A new recipe for the rapid microwave synthesis of high quantum yield Mn2+-doped ZnGa2O4 phosphors for potential forensic applications†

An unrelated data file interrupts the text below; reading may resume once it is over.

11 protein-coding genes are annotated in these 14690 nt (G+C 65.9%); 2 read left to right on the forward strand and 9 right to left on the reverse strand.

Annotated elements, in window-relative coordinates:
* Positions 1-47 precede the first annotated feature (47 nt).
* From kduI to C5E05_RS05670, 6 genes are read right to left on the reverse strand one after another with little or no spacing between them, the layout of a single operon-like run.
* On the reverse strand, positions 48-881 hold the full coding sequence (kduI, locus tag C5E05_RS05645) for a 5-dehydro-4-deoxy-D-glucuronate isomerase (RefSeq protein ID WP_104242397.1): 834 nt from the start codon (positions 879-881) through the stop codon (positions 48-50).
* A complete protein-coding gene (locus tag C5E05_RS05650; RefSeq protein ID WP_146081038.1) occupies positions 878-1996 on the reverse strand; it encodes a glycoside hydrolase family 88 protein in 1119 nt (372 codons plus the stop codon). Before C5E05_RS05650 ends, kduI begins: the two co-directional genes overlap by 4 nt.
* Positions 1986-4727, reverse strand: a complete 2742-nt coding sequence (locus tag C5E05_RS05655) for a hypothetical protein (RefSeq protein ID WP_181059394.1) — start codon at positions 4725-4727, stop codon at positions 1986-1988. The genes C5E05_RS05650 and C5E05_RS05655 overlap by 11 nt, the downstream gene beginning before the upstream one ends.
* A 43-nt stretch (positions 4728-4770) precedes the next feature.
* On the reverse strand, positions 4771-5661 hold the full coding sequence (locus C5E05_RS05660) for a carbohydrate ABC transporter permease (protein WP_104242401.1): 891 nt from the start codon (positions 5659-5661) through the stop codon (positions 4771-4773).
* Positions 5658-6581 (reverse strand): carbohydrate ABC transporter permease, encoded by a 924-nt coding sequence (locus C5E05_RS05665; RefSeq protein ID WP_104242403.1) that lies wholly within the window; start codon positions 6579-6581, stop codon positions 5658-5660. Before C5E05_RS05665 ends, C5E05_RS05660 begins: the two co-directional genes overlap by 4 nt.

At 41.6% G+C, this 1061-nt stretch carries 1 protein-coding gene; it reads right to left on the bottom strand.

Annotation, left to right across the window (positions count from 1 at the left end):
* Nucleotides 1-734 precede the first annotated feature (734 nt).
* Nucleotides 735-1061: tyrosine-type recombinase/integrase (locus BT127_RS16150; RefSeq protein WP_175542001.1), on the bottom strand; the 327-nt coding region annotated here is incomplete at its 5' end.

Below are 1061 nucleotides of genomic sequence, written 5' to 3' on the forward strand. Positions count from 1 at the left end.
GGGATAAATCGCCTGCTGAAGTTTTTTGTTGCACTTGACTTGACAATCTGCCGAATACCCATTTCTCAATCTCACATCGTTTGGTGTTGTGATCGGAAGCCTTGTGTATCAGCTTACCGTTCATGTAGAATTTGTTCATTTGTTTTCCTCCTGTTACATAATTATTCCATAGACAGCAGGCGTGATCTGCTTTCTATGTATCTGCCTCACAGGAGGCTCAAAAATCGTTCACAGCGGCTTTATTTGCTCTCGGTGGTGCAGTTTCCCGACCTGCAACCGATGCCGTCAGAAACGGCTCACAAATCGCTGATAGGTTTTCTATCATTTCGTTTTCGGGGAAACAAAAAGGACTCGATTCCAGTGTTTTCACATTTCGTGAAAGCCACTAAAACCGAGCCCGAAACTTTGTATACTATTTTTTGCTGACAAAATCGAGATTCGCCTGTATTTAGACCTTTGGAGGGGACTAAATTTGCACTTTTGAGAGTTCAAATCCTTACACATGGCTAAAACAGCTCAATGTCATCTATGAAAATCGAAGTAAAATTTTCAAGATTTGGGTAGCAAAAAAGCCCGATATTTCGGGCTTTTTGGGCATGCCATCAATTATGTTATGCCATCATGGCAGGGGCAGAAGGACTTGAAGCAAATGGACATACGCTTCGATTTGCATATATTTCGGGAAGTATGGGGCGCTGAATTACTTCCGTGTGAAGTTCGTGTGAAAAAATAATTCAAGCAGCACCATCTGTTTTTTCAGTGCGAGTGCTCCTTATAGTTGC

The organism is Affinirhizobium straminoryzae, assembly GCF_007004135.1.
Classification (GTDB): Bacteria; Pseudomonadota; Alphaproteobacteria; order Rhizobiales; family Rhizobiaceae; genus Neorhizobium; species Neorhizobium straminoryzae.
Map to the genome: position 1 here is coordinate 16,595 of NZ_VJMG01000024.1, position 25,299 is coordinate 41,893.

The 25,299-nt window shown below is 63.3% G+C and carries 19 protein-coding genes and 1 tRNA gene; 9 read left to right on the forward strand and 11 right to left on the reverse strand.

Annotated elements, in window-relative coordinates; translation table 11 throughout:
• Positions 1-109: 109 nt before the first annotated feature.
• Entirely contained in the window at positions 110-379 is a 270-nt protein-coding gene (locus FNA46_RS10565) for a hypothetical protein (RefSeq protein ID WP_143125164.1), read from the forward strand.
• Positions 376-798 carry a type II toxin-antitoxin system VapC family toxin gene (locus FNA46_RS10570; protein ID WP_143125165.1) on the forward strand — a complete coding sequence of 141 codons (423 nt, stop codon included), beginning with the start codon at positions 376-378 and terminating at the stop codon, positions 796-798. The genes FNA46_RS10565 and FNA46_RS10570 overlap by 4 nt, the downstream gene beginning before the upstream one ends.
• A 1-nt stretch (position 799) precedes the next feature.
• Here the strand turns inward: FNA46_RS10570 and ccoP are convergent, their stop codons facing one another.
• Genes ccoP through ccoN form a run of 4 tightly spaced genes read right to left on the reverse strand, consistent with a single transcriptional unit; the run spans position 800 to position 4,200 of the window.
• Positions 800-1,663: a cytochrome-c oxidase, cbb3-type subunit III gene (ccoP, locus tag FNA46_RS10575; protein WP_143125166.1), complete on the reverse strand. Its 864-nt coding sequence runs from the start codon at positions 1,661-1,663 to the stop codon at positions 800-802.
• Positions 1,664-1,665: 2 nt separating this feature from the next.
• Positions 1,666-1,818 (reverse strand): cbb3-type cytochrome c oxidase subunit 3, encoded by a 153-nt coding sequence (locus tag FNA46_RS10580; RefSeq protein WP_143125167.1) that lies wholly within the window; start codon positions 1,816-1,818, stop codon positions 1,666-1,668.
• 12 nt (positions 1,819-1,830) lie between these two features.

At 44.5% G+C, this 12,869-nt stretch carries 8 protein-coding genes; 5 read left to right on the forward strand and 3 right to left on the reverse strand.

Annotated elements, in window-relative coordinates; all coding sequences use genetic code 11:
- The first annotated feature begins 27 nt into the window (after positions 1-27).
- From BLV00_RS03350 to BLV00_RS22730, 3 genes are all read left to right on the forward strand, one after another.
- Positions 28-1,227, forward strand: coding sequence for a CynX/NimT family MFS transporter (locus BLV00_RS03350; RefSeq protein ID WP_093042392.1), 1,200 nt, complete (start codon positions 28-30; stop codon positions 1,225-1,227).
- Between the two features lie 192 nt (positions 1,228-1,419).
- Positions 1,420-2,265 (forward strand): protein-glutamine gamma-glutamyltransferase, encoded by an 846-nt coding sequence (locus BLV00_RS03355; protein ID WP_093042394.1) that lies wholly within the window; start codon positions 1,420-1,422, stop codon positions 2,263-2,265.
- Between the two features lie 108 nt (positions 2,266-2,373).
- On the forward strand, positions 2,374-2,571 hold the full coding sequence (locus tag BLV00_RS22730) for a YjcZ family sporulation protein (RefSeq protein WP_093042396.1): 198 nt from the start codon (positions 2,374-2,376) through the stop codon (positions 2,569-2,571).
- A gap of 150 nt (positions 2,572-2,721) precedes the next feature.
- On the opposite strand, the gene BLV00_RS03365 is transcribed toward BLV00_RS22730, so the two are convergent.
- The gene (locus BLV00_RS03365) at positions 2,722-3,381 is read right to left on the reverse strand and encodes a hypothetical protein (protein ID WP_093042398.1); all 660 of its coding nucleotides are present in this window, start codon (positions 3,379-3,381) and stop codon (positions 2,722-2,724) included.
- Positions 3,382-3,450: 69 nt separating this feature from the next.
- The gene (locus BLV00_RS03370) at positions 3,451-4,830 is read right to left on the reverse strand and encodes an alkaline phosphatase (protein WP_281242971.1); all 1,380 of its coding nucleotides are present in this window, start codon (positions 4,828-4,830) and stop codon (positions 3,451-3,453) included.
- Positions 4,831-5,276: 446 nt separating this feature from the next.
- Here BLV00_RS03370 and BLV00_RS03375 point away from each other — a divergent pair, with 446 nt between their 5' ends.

A new microwave technique was used to synthesize MnxZn(1−x)Ga2O4 nanoparticles within 5 minutes through a pH independent, environment friendly method employing metal–organic precursors. At temperatures as low as 175 °C, the as-prepared sample was phase pure and crystalline with crystallite sizes of ∼5–7 nm. The Mn2+ doping concentration was optimized and the sample that showed the highest photoluminescence (PL) intensity was used to investigate thermal effects on the structural and optical properties of the material. Rietveld refinement was performed on the sample annealed at 1200 °C and the global cationic inversion was determined to be ∼1.9%. Crystallite sizes increased from 5 to 44 nm with increasing annealing temperature while the bandgap blue-shifted from ∼3.9 eV to ∼4.7 eV. The improvement in material crystallinity resulted in a marked increase in the emission intensities, suggesting that Mn2+ emissions were crystalline environment dependent. The site symmetry and local field environment of the Mn2+ ions were investigated from the electron paramagnetic resonance hyperfine structure while the PL peak obtained at 503 nm was ascribed to the 4T1 (G) → 6A1 (S) spin-forbidden transitions in Mn2+. It was shown that cationic inversion of Mn2+ affected its PL emission that manifested as an asymmetry in the emission profile. An internal quantum yield of 64%, obtained for the sample annealed at 1200 °C, is one of the highest reported values for a powder ceramic and its potential use as a phosphor in latent fingerprint detection was demonstrated. X-ray photoelectron spectroscopy revealed a 30% inversion in Zn2+ occupancy, suggesting that microwave synthesis has a role to play in determining the site occupancy of the cations. This work demonstrates a technologically important, green, and swift technique for developing phosphors for application in forensics, displays, imaging, etc.